Digital life - what is all the fuss about?

Virtual worlds could be the future of the internet.
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  • Updated:13 Sep 2007

03.Your avatar and you

Body image

Virtual womanIn many virtual worlds, there’s an emphasis on the physical appearance of the avatars. You can change your avatar’s hair style, colouring, clothing, size and body shape. You can choose an avatar that closely mirrors your real-life self, or you can choose to embellish or improve the look of the avatar or give yourself a completely different look.

More often than not, avatars ‘improve’ the physical features of the real-life users. Why not make yourself look like the supermodel or body builder you can never become in real life? But the emphasis on body perfection may influence people, especially children and teenagers, who are more susceptible to body image issues.

Kathy Cleland, a lecturer in digital cultures at the University of Sydney, has conducted extensive research into virtual worlds. Kathy says that, despite the availability of creative tools, most avatars tend to be human and reinforce existing stereotypes.

“It’s surprising how much avatars reinforce the ‘hunks’ and ‘babes’ stereotypes from popular culture. Rather than be interesting examples of human or non-human … very often avatars take on idealised and glamorous identities.”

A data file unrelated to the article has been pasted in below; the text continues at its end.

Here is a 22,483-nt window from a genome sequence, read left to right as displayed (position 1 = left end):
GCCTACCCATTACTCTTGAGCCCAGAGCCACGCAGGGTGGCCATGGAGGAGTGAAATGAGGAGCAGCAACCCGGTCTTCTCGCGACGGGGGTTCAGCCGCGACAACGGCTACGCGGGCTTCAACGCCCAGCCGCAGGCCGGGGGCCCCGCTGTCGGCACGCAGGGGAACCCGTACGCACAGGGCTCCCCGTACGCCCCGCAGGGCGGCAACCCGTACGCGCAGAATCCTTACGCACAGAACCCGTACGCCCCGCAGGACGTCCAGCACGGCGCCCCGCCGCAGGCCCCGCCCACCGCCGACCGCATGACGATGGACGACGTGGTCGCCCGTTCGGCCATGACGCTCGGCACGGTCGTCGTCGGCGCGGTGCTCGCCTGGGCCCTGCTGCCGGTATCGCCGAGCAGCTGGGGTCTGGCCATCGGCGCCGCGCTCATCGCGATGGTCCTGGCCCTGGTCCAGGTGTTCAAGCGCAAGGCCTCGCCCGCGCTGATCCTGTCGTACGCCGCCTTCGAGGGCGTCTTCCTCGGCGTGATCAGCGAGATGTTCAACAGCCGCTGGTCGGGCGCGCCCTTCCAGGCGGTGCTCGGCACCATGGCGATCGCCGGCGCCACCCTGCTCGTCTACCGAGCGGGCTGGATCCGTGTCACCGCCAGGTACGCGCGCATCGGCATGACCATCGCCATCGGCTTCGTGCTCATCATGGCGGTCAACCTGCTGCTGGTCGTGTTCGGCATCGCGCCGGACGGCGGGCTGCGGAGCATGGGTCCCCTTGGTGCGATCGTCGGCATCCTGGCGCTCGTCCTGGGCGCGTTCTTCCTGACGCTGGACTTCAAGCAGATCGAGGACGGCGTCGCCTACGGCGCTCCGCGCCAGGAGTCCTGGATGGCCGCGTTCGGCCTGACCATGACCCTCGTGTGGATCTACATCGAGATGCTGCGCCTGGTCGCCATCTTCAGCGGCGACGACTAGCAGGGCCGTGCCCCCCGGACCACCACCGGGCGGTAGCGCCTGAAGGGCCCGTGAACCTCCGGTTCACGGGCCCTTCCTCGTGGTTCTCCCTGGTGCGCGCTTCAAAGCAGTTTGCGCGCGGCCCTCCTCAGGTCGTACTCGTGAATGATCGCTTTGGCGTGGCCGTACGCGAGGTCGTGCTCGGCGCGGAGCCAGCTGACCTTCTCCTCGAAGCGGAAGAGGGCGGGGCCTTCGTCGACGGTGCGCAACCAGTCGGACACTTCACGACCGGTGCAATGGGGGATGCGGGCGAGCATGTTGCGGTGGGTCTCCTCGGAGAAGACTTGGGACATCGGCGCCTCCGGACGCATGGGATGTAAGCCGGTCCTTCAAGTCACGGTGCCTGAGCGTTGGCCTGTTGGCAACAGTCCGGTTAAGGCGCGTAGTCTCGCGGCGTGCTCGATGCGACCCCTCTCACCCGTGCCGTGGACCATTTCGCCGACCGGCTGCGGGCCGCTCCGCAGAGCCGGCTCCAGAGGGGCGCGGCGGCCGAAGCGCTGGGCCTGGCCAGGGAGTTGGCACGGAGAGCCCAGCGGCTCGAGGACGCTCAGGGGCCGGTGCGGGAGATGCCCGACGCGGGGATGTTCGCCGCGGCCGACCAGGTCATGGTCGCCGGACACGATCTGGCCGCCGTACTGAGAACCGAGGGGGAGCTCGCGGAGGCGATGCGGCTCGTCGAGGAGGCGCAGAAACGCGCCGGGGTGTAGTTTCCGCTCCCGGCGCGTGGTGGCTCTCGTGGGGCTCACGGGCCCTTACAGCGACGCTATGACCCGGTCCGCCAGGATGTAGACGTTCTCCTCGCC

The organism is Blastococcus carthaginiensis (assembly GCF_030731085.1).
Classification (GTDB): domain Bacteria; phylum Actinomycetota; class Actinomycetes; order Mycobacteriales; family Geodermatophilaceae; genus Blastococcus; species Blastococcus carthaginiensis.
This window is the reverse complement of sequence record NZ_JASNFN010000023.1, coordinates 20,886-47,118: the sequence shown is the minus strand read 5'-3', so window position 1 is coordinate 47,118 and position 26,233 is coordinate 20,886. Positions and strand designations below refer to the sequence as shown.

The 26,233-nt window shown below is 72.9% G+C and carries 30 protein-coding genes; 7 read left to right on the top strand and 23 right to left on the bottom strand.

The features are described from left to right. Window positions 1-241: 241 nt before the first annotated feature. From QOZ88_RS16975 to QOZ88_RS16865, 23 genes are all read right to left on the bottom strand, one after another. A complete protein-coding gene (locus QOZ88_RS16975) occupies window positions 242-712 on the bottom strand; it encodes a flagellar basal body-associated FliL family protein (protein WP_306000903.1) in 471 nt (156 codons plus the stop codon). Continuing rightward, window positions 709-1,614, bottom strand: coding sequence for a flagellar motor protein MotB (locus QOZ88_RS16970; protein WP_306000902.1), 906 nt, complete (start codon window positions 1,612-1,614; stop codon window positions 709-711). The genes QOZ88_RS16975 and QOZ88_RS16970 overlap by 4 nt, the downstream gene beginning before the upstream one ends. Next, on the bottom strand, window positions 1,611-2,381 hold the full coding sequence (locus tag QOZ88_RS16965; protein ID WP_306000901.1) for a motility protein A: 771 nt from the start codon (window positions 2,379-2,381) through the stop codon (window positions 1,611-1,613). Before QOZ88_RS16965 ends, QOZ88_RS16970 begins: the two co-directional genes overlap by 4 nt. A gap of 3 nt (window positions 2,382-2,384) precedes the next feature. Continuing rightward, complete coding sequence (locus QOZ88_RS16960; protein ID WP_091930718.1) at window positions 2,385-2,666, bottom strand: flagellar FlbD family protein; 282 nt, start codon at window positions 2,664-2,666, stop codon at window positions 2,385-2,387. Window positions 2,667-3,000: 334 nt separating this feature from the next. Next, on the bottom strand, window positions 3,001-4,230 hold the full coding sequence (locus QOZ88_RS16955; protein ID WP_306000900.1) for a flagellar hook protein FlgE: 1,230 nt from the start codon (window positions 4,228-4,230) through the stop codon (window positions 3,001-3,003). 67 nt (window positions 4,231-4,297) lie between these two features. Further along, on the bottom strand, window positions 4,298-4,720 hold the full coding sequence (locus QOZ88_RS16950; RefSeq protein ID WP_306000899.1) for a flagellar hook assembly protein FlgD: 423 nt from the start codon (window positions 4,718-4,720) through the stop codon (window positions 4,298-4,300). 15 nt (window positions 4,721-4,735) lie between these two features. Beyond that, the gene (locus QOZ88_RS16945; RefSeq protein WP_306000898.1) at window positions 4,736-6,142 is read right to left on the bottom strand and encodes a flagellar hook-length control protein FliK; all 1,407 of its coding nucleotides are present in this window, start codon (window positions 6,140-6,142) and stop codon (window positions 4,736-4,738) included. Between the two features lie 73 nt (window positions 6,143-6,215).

The reasons avatars become ‘improved’ examples of human beings could be explained in a variety of ways: people’s desire to be physically perfect, the novelty of seeing themselves differently, the ability to do it without expensive plastic surgery, the desire to attract an in-world partner or the power of media images of perfection. Unfortunately, as Kathy observes, “in virtual worlds, there’s a huge drive to be good looking”.

Future paths

Virtual beachThere seems to be no stopping the development of virtual worlds and some speculate that they may eventually absorb the internet to the point that we access much of the internet through a vivid, virtual world platform that brings websites, internet searches, shopping and communicating beyond static pages and text-based interactions.

And yet complex issues arise about settling disputes, the limit of legal jurisdictions, property and ownership rights and the degree of responsibility that the owners of the platform assume for what happens in-world.

And it’s more than likely that monetary transactions will be at the centre of many disputes. Some sites charge users to access all the features, while other sites are ‘free’ to use, but users must pay for extra items, such as clothing for their avatar. Already, there’s an economy that trades in real estate, artworks, clothing and even stock markets in some virtual worlds. The risk for rip-offs and fraud increases as users put real money into buying virtual items. There needs to be a secure payment mechanism and safeguards to protect against scams.

With increasing virtual freedoms and expressions comes complexity and responsibility. The EFA’s Nic Suzor speculates on the fine balance required. “These environments must be allowed the freedom to set their own rules and develop, but we are still under an obligation to ensure that participants are neither exploited nor unreasonably harmed.”


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